Amazon Dash is a waste: here's a better option

A childhood spent watching The Jetsons teased us with one tantalizing aspect of our potential future: a home filled with buttons that, when pressed, cause things to happen. Food to appear. A robot to appear. Whatever that non-labelled unassuming button was programmed for, push it and it'll happen. If you were like most kids watching the show, you wanted that future. Really, really wanted it. When do you finally get that magical button? That future is now upon us thanks to Amazon, only it looks like an advertisement and it is far too little, too late.

On March 31, Amazon introduced its new Amazon Dash button — a small oblong piece of plastic with a brand's logo on one side and a button on the other. Connect the Dash button to your Wi-Fi network, set it up in the Amazon app, and henceforth and forever more you can simply push the button to get another order of the product shipped to your door. Getting low on laundry detergent, baby wipes, and toilet paper? Hit the buttons.

The amalgamation of oddity and timing left many wondering if it was a prematurely released April Fool's joke, but Amazon was serious, and it drove that point home last week by launching the buttons for every Prime user, not just invitees. You might think the button would be free, given that it exists solely to help drive sales for Amazon and whatever brand it is advertising...but no. You'll pay $5 USD for the honor of having a small advertisement sticky-tacked to the inside of your cupboard or front of your washing machine.

There's a limited array of Amazon Dash buttons right now — there were 18 at launch a week or so ago covering well-known brands like Tide, Cottonelle, Smartwater, Maxwell Coffee, and Kraft Macaroni & Cheese. If the thought of having a button dedicated solely to ordering another shipment of mac and cheese excites you, then go for it, we're not judging. It's the little things in life that make it worth living.

And none of this is to say that the Amazon Dash buttons are completely useless — there's one subset of users out there who may very much benefit from them. Your grandma who beholds a smartphone as some sort of glowing box of voodoo, or a hopelessly tech-inept parent. In those cases, setting up a button and explaining that all you do is push the button when you need more is an excellent way for someone to maintain some autonomy and freedom in life when they can't get to the grocery store on their own and can't finagle these damned doohickeys the kids are using now a days.

But you. You can finagle these damned doohickeys, and so what's the point of downgrading to something as limited in scope and function as a plastic button? What happens when you want to acquire more products via post than driving to the store? How many buttons lined up on the wall are too many?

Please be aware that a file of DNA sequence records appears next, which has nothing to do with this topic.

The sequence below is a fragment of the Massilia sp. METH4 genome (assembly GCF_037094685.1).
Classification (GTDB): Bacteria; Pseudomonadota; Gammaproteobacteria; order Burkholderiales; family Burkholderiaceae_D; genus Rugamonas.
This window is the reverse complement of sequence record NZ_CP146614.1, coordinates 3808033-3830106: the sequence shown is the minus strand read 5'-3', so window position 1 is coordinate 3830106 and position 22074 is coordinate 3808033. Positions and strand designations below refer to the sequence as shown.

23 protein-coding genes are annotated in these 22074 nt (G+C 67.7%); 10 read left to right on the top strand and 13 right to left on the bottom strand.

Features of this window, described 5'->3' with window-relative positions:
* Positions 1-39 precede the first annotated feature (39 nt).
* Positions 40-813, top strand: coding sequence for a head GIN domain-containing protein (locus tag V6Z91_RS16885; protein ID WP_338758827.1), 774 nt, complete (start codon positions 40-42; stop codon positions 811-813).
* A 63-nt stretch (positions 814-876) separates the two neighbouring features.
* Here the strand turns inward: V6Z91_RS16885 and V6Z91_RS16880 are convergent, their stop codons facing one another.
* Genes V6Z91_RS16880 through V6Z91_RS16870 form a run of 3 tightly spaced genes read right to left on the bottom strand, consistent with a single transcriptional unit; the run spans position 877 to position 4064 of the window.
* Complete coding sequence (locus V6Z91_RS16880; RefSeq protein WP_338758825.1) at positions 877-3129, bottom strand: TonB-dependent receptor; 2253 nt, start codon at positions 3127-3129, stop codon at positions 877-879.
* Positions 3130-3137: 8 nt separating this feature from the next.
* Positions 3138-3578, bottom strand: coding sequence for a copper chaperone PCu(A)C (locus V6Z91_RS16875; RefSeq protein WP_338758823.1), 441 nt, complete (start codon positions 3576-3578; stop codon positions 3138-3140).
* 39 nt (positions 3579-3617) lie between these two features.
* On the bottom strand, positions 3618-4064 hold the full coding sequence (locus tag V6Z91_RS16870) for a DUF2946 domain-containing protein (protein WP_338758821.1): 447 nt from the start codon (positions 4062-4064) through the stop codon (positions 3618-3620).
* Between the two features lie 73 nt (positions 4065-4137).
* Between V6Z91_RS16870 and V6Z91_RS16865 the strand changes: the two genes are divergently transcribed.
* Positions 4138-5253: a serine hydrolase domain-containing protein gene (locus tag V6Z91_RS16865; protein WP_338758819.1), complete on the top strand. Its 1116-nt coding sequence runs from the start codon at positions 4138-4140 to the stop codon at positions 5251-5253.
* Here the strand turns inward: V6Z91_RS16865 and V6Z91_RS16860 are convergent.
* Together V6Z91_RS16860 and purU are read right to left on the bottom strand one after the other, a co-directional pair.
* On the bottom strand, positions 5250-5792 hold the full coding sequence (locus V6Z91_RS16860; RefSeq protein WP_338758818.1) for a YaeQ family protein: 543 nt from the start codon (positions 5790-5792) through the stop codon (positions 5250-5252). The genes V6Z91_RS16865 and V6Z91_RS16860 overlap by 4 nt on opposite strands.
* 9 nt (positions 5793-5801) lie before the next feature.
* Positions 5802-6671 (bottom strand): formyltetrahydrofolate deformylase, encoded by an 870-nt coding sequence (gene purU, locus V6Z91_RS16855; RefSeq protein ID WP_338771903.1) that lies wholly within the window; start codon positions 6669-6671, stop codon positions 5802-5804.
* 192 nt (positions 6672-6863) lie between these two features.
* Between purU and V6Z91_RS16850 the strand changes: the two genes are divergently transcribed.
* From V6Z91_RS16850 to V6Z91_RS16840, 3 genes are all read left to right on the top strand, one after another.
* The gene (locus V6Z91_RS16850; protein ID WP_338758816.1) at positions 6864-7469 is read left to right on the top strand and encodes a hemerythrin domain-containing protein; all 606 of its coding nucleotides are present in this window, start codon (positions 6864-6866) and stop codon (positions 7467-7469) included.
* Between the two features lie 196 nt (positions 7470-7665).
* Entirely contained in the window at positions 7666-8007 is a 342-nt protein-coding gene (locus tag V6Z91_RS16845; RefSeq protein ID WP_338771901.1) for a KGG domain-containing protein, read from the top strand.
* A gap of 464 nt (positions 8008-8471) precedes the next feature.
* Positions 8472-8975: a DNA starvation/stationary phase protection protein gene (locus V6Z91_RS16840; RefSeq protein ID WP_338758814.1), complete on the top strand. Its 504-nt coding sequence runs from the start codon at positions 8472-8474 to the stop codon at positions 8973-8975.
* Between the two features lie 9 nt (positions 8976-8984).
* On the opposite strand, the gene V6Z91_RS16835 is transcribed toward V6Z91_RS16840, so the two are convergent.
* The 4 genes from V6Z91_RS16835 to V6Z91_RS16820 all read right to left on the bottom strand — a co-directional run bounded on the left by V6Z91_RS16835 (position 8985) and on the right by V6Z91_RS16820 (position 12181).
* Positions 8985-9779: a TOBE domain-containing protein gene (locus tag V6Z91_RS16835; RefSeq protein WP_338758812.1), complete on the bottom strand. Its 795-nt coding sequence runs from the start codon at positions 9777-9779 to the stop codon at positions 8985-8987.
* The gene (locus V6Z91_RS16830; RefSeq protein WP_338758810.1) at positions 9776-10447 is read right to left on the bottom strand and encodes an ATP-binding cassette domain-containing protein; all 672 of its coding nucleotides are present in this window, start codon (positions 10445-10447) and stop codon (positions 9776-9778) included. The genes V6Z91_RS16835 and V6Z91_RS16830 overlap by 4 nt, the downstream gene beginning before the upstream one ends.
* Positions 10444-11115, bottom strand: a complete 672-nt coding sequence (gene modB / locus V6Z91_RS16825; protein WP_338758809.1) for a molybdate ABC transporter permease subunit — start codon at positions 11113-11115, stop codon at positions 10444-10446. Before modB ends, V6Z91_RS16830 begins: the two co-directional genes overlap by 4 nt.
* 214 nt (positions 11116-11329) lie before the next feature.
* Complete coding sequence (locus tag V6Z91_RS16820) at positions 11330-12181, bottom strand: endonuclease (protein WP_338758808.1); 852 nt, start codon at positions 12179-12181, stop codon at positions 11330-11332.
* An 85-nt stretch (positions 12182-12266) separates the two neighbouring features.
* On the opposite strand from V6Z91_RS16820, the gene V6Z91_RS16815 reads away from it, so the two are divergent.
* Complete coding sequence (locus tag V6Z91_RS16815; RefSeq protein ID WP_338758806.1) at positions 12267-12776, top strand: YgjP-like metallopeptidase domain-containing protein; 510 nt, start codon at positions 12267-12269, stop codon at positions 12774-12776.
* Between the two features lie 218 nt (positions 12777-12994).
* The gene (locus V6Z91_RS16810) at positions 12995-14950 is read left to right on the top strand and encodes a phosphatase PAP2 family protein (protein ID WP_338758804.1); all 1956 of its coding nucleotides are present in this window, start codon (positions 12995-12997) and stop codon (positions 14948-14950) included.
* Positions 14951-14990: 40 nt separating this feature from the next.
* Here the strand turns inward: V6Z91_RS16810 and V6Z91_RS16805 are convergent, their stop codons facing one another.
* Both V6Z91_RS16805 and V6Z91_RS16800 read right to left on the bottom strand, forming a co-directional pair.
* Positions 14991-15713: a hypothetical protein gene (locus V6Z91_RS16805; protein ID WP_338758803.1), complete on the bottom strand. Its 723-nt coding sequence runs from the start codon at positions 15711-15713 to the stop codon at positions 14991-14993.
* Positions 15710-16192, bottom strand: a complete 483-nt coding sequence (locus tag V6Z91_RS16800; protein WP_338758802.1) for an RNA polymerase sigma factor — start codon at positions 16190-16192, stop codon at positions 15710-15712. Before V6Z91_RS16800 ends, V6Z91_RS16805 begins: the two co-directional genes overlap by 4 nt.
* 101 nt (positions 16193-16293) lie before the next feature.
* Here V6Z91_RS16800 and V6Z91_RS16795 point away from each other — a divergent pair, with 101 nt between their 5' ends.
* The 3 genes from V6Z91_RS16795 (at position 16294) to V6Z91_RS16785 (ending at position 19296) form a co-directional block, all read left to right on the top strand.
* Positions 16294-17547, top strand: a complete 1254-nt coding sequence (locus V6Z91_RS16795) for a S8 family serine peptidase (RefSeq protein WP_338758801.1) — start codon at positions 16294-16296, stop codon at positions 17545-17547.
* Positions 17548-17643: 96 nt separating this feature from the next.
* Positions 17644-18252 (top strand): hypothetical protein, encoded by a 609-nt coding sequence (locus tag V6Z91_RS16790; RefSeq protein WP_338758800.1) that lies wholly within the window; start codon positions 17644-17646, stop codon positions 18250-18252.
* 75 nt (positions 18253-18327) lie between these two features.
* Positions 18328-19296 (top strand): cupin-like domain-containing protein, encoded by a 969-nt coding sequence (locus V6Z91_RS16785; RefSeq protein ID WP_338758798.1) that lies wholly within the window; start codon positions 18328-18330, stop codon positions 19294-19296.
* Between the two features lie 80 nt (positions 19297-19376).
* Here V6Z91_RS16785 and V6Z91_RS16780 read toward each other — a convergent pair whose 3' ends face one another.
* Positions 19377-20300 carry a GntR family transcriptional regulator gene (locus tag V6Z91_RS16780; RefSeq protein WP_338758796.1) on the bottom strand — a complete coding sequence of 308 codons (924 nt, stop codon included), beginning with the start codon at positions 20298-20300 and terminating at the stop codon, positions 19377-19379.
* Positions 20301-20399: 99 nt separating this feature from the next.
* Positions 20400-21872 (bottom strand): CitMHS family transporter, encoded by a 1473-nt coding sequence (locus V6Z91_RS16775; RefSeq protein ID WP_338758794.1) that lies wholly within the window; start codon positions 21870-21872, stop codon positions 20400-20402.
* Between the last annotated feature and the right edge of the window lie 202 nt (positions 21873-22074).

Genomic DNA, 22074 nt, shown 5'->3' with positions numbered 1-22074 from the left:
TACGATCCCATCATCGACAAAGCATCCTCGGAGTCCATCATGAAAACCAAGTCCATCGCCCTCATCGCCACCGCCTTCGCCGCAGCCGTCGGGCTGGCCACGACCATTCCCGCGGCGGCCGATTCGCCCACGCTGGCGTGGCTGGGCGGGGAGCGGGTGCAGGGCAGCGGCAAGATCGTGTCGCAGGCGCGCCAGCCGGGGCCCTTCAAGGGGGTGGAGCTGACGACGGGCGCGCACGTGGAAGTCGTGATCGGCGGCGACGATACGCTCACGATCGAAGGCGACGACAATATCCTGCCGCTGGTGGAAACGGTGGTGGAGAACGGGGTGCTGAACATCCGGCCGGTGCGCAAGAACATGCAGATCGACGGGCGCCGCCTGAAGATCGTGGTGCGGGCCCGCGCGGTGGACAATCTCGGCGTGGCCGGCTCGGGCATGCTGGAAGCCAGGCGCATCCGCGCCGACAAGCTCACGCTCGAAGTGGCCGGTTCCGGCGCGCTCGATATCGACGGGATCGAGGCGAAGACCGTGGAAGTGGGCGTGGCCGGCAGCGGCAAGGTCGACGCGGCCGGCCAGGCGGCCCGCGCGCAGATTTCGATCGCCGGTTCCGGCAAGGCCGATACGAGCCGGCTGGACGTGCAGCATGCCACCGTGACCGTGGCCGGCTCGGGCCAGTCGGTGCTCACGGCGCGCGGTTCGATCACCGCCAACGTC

The arguments go something like, "It's pushing a button! You push a button and that's it! The item shows up on your doorstep and you're done." Well, guess what? Amazon has already offered that feature for a long time, only you don't have to pay $5 to get button that you have to push every time you need more product...and you don't even need an Amazon Prime subscription.

Amazon Subscribe & Save

Amazon has long had a service called "Subscribe & Save", which does not require a Prime membership and is tailored toward those who are going to use Amazon long-term for their home shopping needs — the same kind of users who would be springing for Amazon Dash buttons. The difference is that you don't need Prime, you don't need to pay an initial $5 fee per product, and you can control it all through the amazing more-technically-advanced-than-a-button smartphone you probably already have in your pocket.

Subscribe & Save works by offering products to which you subscribe for a monthly shipment. The products coupled with a "coupon" of some sort, which may be a certain percentage off the item (10%, for example) or a flat price reduction ($2 off, for example). Some discounts only apply to the first delivery of the products, while others get the discount every month. Shipping for these products is free.

As you can see in the screenshot above, Subscribe & Save lets you pick the type, quantity, and frequency of the shipments, and applies a small discount to each shipment (which is on top of the free shipping). The only disadvantage over the button is that you'll need to do a little bit of estimating. With the button, you hit it when you're getting low. With S&S, you figure out when you typically start to get low and arrange the next shipment to automatically happen a little before that.

The advantages to Subscribe & Save over the Dash button are far more numerous, however. For one thing, you don't have to be near the button when you remember you need something — you just pull out your phone and use the app to adjust the shipment settings. You're also free to change your brand preferences. If you order a Dash button, the button is limited to that brand. If you develop an allergy to that laundry detergent or grow bored of that coffee brand, your button is now useless and you'll need to get a new one...assuming there's an option for your preferred brand. With S&S, you can cancel a subscription whenever you'd like and replace it with a different one.

If you are content with your product choices, you can ignore the entire thing and go on with your life knowing the box of goods will show up automatically every month or two or however often you've decided upon. You set it up once and the products keep showing up when you need them and months go by and you never have to push a button.

The Jetsons' future of rampant fingeritis has been avoided.